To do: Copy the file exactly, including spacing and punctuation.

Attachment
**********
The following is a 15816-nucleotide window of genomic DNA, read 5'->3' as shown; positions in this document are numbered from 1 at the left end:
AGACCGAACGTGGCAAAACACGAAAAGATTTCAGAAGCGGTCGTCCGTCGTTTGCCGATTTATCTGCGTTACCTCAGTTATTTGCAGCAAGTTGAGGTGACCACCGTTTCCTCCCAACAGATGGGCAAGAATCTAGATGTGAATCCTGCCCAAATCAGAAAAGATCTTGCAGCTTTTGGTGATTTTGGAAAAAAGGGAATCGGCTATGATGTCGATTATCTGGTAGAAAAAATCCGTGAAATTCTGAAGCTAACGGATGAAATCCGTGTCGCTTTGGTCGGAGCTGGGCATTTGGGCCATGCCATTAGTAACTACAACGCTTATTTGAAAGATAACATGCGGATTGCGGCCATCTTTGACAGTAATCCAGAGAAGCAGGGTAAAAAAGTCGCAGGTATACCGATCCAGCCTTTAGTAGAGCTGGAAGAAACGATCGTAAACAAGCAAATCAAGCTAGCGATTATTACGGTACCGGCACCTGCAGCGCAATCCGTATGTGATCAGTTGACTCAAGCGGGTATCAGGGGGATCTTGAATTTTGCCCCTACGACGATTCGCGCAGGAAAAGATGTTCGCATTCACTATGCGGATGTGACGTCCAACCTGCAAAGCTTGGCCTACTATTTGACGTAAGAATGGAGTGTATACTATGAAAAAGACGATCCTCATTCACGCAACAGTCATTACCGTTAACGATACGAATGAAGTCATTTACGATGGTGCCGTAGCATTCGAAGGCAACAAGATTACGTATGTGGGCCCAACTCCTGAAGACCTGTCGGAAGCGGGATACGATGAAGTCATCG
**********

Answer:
The following is a 15816-nucleotide window of genomic DNA, read 5'->3' as shown; positions in this document are numbered from 1 at the left end:
AGACCGAACGTGGCAAAACACGAAAAGATTTCAGAAGCGGTCGTCCGTCGTTTGCCGATTTATCTGCGTTACCTCAGTTATTTGCAGCAAGTTGAGGTGACCACCGTTTCCTCCCAACAGATGGGCAAGAATCTAGATGTGAATCCTGCCCAAATCAGAAAAGATCTTGCAGCTTTTGGTGATTTTGGAAAAAAGGGAATCGGCTATGATGTCGATTATCTGGTAGAAAAAATCCGTGAAATTCTGAAGCTAACGGATGAAATCCGTGTCGCTTTGGTCGGAGCTGGGCATTTGGGCCATGCCATTAGTAACTACAACGCTTATTTGAAAGATAACATGCGGATTGCGGCCATCTTTGACAGTAATCCAGAGAAGCAGGGTAAAAAAGTCGCAGGTATACCGATCCAGCCTTTAGTAGAGCTGGAAGAAACGATCGTAAACAAGCAAATCAAGCTAGCGATTATTACGGTACCGGCACCTGCAGCGCAATCCGTATGTGATCAGTTGACTCAAGCGGGTATCAGGGGGATCTTGAATTTTGCCCCTACGACGATTCGCGCAGGAAAAGATGTTCGCATTCACTATGCGGATGTGACGTCCAACCTGCAAAGCTTGGCCTACTATTTGACGTAAGAATGGAGTGTATACTATGAAAAAGACGATCCTCATTCACGCAACAGTCATTACCGTTAACGATACGAATGAAGTCATTTACGATGGTGCCGTAGCATTCGAAGGCAACAAGATTACGTATGTGGGCCCAACTCCTGAAGACCTGTCGGAAGCGGGATACGATGAAGTCATCG